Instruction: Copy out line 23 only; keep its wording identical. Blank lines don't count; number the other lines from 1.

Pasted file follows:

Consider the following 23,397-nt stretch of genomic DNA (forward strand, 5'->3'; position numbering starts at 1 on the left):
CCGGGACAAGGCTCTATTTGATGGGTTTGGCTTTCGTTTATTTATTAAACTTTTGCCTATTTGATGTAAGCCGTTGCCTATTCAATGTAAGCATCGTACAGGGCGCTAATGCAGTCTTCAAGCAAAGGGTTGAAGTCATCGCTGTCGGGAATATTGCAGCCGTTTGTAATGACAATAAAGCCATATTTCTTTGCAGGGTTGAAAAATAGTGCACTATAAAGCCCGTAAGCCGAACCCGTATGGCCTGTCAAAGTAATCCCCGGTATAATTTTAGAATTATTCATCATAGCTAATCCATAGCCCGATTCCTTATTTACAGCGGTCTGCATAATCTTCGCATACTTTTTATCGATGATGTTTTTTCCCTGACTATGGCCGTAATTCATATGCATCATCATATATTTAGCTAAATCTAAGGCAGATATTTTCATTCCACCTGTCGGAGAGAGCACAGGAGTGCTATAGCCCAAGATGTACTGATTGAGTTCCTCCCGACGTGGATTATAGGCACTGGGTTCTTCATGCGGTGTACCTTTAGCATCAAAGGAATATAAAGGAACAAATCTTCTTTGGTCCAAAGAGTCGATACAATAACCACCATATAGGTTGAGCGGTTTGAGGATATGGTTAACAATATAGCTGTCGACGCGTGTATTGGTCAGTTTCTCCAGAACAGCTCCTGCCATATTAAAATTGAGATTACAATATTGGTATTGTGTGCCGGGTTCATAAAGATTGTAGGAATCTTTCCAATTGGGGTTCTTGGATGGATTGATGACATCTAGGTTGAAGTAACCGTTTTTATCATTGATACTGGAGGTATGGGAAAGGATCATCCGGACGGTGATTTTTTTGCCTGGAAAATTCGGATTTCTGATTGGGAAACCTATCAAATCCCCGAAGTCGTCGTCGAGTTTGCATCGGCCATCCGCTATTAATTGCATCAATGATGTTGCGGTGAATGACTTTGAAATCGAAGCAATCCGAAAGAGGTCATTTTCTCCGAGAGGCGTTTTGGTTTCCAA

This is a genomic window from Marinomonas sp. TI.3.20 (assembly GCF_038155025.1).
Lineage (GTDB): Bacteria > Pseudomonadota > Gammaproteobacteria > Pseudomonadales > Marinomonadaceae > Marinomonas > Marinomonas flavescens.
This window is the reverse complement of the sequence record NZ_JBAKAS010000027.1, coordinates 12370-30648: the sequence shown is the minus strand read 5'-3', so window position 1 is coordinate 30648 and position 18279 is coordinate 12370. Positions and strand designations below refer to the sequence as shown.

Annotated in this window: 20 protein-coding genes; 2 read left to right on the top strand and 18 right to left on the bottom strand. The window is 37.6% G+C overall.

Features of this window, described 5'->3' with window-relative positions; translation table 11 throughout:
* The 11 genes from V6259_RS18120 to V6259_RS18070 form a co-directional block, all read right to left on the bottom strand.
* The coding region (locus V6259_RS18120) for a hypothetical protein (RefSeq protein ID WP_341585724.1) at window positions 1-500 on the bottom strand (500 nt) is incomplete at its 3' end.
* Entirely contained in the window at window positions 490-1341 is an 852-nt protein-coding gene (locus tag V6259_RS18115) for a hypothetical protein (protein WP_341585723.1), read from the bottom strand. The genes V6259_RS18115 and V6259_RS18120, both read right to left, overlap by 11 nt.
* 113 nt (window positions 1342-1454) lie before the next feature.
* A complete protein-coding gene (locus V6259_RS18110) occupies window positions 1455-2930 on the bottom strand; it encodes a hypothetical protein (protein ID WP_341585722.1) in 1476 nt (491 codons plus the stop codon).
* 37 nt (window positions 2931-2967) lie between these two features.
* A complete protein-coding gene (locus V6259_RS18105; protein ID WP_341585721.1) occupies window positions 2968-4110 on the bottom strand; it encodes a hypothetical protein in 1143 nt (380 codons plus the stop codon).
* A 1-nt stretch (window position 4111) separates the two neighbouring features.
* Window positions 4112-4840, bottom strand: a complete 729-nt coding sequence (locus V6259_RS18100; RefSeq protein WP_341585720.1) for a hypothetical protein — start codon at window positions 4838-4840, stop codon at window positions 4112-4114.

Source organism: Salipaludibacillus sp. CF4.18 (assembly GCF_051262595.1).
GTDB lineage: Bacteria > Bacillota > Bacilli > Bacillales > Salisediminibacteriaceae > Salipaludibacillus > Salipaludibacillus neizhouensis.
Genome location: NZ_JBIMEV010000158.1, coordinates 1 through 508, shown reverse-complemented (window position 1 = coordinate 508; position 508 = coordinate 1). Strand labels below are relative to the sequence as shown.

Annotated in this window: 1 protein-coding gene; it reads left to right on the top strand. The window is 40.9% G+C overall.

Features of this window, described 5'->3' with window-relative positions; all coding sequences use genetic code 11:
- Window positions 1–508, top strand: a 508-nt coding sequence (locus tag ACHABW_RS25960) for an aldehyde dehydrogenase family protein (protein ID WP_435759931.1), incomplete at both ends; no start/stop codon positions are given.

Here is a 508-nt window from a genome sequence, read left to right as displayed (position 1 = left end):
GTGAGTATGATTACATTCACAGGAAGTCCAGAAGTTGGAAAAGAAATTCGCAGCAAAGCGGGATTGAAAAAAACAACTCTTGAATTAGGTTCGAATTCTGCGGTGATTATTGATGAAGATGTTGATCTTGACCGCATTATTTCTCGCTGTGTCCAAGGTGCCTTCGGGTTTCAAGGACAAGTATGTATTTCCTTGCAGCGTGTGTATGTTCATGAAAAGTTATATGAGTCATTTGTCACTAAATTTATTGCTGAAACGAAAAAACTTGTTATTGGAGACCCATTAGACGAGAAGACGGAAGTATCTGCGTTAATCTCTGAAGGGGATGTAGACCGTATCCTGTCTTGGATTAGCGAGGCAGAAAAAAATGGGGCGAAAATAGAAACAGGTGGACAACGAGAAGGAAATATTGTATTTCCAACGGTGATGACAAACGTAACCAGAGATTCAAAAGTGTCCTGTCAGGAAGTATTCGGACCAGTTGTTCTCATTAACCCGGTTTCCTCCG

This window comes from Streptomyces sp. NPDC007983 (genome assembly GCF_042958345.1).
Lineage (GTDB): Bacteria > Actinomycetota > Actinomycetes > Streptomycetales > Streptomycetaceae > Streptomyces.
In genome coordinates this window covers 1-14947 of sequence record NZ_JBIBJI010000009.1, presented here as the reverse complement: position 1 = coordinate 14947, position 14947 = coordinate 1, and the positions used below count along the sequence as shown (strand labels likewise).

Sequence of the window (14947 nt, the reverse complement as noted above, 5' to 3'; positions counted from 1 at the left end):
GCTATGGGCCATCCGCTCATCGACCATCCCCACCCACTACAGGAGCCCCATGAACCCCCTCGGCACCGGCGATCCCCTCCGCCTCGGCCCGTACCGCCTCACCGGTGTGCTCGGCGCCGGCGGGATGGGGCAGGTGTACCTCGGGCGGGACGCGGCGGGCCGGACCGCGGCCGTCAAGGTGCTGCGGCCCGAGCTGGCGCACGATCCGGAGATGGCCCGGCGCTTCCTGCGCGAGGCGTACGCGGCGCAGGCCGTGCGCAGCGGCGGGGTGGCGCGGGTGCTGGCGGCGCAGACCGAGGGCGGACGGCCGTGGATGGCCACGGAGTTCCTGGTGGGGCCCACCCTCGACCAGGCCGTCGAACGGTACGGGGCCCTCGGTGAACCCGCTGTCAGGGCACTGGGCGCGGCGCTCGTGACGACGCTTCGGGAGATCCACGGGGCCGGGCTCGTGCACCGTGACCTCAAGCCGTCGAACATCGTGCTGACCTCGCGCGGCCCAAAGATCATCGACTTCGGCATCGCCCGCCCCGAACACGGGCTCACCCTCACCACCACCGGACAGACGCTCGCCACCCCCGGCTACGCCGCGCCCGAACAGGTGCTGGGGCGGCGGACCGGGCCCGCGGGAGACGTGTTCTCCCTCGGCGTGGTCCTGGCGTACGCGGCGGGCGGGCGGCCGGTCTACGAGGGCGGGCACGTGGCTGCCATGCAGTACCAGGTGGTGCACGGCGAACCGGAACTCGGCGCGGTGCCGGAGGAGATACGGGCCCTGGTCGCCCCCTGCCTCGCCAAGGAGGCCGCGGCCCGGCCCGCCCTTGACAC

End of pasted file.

Here is a 508-nt window from a genome sequence, read left to right as displayed (position 1 = left end):